The first time it happened, I was attending choir practice and I felt it in my face… what? Why am I blushing? I’m not embarrassed right now, so what’s going on? Fast forward a few months when it finally dawns on me, I had my first hot flash. An organic system that I had lived with since puberty suddenly switched gears. Simply put, it was hard to make sense of sensations.
Months rolled by with me blissfully unaware of what was to come… welcome the crippling waves of physical anxiety. PHYSICAL anxiety—no intrusive thoughts, no negative self talk leading to waves of anxiety, but rather the reverse. The proverbial elephant sits on my chest, the spiralling thoughts follow as I struggle to make sense of this new experience: “Of course,” I think! “I must be going crazy!”
With bated breath: what possible gift will I get next? Let’s play a guessing game—am I peeing or just haemorrhaging? Many a shameless moment in public washrooms, trying to do my laundry in the sink, trying to bound myself in a way that will ensure I don’t stain chairs, getting a reverse Rudolph vibe.
Decades of having my menstrual cycle weaponized against me: she must be on the rag; is it that time of the month; of course, I was being unreasonable, I was on my period; and on and on and on. I recall many moons ago hearing of a study that debunked PMS, suggesting that the menstrual cycle simply marks our experience in a way that we rationalize fluctuations in moods. Nothing more, nothing less. We have bad moods and it’s convenient to blame the physical inconveniences of a period. I was vindicated—and then perimenopause struck.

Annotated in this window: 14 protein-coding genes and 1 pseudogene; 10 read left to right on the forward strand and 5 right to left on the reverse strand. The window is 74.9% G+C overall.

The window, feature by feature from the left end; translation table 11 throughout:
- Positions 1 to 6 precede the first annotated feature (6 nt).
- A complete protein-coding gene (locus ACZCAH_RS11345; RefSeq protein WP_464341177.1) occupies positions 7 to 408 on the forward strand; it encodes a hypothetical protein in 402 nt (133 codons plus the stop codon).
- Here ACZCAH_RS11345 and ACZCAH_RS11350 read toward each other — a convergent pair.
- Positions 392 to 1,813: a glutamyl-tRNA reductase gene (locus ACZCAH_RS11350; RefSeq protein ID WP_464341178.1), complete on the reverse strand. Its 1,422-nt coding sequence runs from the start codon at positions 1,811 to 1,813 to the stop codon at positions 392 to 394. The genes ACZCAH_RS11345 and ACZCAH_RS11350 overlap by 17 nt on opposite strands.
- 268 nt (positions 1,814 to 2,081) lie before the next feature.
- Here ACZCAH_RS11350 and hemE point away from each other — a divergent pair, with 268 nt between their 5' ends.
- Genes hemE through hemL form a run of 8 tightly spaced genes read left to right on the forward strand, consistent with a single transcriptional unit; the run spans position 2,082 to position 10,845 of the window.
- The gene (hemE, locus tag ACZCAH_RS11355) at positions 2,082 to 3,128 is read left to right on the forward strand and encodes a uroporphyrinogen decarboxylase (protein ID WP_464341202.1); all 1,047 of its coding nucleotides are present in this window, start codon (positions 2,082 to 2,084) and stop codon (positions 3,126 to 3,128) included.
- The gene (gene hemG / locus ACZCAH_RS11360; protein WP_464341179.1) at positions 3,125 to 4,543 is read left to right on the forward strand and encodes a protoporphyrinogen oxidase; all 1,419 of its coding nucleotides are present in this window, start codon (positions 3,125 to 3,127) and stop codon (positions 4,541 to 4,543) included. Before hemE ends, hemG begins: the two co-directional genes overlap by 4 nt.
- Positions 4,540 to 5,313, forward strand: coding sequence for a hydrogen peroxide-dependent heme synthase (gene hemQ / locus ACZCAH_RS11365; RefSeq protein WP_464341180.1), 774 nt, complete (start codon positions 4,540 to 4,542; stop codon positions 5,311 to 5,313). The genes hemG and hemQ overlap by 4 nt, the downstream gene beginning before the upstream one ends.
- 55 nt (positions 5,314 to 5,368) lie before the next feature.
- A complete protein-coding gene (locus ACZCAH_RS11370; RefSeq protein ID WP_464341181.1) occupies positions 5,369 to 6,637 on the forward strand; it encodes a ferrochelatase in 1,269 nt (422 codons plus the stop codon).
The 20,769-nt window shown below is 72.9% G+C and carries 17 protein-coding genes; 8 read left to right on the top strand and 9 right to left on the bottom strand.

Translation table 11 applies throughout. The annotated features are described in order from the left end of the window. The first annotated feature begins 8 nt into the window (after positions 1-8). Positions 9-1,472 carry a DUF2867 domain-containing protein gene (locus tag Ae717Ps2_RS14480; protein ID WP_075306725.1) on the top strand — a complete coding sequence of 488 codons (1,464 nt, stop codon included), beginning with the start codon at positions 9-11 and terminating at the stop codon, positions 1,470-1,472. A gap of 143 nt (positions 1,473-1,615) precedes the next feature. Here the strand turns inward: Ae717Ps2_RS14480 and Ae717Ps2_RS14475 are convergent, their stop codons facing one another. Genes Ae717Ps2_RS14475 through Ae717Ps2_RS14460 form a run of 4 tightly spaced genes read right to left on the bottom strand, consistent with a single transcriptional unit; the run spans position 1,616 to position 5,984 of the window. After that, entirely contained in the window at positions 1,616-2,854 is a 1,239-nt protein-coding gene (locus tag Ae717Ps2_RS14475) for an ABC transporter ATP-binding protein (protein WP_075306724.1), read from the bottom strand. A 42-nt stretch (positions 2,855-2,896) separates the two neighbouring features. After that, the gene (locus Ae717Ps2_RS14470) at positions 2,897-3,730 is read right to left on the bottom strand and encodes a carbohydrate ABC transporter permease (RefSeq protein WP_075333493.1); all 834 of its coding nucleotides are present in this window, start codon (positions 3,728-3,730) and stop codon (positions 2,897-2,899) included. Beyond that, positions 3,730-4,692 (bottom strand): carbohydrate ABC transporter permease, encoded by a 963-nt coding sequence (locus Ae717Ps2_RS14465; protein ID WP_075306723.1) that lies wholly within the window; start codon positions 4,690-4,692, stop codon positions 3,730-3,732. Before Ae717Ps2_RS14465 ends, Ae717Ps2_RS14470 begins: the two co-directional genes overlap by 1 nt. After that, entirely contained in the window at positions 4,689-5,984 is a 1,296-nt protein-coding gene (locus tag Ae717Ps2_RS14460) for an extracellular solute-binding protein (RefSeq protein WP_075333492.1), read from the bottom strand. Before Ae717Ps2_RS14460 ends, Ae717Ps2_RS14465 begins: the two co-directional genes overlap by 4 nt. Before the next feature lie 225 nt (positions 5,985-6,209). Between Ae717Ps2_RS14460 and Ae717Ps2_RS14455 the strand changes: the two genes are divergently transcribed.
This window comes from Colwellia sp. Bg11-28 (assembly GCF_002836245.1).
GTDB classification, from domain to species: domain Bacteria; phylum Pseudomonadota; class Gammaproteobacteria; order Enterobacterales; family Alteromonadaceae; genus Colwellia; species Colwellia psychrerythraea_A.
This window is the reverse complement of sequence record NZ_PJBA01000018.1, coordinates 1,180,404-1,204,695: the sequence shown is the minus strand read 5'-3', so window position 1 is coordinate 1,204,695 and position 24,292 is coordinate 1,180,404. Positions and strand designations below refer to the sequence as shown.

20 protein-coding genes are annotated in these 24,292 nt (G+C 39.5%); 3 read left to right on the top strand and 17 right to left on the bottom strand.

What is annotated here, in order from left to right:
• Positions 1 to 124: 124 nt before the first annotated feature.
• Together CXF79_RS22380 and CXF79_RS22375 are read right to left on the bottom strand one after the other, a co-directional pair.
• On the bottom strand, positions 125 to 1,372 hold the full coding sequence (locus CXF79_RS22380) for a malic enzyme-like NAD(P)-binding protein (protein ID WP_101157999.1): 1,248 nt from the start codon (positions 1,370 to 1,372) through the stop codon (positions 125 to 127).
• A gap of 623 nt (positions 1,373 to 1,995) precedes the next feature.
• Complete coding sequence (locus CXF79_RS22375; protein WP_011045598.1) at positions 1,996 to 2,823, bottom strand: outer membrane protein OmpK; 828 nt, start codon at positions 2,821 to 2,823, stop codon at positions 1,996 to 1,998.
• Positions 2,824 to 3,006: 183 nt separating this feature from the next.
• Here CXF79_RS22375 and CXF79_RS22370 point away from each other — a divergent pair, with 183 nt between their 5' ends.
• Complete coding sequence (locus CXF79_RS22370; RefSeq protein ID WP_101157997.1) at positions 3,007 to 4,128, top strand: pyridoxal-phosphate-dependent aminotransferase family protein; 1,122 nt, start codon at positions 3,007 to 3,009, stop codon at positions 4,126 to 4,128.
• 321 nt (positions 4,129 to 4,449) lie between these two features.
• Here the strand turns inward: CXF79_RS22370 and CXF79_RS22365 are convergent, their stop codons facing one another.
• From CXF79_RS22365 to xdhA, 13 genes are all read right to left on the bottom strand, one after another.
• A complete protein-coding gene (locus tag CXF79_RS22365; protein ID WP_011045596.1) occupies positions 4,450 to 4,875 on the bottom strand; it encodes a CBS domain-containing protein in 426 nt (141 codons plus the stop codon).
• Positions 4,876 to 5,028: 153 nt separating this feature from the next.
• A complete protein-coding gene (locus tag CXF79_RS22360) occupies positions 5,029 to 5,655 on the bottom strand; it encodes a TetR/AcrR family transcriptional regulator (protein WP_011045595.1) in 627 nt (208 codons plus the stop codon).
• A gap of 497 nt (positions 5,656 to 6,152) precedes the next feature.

As I’ve continue my journey, I put nose to grindstone, trying to decipher the changing landscape of my body once again. Are there good and bad days? Yes. What has made the biggest difference? Not attaching truth or meaning to the physical sensations, but rather holding them with gentle curiosity. Best advice I ever got? “Oh, you wake up at 4am each night too? Yeah, I heard it’s quite common to experience waves of anxiety when in perimenopause”, my bestie tells me in passing.
Back in bed… as I bolt upright at 4am like Nosferatu waking from a deep slumber, I tell myself: “it’s just a sensation. These are hormonal power surges. You are safe and in bed,” and I roll over and go back to sleep. If it’s a real problem, it should still be weighing on my mind come sunrise. Surely the world can wait until then.
To keep the conversation and exploration going, check out the interview with Dr Mary Claire Haver, menopause expert and OBGYN, at the following link. It is a solid beginning to an exploration of the biology, psychology, and emotional path one third of the world’s population is currently treading. Let that sink in: one third of the world’s population is currently living through this and some of us are just learning about this phenomenon in real time. Trust me person born with uterus or ovaries, you are not alone.